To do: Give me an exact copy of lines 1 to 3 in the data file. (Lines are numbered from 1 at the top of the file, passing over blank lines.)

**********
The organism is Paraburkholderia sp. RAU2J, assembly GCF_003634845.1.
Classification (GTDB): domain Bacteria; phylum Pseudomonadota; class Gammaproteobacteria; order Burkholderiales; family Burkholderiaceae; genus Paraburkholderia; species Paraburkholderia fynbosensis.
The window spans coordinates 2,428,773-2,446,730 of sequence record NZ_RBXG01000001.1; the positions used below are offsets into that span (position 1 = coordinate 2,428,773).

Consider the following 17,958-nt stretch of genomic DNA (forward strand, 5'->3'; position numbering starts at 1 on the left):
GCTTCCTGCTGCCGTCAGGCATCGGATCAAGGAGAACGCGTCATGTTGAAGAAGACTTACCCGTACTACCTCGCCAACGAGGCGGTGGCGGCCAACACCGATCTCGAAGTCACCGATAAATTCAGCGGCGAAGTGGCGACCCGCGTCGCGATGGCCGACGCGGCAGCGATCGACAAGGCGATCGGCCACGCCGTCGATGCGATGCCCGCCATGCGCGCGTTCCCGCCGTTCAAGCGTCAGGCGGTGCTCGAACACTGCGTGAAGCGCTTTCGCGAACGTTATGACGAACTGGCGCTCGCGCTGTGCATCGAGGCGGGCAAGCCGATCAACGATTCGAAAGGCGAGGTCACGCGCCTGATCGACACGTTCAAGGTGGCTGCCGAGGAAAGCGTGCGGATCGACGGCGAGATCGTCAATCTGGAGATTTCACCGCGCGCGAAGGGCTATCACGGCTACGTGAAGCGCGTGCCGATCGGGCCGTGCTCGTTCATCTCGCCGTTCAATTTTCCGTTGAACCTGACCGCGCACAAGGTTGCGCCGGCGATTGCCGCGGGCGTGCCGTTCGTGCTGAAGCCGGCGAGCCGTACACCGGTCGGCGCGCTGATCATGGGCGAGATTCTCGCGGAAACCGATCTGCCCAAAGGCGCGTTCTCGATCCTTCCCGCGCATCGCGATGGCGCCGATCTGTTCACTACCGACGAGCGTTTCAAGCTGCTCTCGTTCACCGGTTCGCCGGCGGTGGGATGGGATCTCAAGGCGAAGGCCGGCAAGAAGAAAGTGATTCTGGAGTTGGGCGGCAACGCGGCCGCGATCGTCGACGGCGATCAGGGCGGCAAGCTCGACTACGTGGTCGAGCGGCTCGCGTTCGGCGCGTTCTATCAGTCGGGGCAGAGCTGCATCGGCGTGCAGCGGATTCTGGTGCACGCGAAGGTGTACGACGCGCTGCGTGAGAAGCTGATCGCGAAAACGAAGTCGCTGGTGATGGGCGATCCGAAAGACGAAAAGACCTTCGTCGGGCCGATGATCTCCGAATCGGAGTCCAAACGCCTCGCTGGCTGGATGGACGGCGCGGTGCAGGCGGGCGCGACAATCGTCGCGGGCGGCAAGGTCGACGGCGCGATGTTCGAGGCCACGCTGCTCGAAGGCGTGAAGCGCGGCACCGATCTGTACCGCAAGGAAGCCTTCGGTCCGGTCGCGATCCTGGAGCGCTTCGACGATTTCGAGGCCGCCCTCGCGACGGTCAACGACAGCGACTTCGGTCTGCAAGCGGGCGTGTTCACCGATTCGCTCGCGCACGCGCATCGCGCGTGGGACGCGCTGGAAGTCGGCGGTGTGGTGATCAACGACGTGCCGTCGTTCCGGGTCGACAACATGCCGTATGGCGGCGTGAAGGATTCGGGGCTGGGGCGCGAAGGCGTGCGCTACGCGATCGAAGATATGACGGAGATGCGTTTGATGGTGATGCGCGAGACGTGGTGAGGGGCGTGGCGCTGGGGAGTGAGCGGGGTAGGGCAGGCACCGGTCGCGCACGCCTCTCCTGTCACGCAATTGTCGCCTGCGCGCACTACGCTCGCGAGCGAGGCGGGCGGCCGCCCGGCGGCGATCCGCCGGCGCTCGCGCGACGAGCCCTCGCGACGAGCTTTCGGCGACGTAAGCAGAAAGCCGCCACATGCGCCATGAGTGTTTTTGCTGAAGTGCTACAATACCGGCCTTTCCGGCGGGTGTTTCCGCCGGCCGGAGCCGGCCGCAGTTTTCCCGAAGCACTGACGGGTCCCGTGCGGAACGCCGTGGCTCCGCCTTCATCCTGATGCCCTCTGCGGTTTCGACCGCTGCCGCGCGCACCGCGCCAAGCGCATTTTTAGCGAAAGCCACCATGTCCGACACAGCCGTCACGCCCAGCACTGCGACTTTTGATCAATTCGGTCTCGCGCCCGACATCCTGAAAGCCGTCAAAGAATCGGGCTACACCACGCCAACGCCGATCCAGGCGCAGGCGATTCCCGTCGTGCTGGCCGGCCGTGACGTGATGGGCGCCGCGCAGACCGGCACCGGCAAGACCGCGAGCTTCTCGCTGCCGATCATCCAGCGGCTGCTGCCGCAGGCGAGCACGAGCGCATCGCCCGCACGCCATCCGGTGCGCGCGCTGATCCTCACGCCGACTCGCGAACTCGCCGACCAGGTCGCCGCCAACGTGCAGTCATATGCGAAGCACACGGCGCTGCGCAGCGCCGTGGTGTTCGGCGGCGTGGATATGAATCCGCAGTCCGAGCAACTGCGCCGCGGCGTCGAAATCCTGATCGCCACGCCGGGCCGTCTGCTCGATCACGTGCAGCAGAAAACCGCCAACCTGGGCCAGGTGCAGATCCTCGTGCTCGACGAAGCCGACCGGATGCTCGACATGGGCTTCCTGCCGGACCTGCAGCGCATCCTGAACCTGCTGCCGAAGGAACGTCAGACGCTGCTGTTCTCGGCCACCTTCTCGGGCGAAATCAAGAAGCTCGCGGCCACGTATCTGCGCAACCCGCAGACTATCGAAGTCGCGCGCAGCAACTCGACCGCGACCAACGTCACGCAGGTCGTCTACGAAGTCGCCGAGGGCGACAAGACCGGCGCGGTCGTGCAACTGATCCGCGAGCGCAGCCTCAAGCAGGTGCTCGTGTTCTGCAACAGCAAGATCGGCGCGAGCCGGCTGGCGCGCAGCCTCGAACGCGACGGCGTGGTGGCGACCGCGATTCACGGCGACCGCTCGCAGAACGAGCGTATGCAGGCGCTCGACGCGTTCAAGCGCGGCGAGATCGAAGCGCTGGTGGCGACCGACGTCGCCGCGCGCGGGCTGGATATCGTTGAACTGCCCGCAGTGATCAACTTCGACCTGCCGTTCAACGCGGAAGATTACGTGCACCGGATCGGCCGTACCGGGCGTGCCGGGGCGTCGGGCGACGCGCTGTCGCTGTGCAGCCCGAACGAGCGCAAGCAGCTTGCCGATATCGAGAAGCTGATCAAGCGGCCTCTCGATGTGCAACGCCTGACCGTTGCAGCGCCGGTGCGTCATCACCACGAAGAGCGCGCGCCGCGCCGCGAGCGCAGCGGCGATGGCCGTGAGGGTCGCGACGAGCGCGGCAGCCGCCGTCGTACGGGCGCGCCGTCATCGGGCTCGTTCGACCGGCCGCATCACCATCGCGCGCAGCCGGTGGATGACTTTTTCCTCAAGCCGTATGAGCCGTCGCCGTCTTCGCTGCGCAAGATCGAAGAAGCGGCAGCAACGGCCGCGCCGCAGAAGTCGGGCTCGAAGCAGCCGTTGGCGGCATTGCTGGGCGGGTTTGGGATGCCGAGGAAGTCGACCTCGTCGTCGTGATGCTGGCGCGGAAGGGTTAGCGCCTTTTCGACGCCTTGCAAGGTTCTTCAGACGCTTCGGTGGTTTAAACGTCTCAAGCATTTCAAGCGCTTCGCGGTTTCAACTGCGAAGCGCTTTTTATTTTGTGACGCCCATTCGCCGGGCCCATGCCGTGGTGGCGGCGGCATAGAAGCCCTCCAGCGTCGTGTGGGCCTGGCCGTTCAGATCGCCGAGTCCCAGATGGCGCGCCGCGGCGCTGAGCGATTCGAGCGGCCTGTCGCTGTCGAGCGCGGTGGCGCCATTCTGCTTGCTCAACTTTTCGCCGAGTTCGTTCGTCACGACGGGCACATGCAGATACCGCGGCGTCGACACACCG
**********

The organism is Paraburkholderia sp. RAU2J, assembly GCF_003634845.1.
Classification (GTDB): domain Bacteria; phylum Pseudomonadota; class Gammaproteobacteria; order Burkholderiales; family Burkholderiaceae; genus Paraburkholderia; species Paraburkholderia fynbosensis.
The window spans coordinates 2,428,773-2,446,730 of sequence record NZ_RBXG01000001.1; the positions used below are offsets into that span (position 1 = coordinate 2,428,773).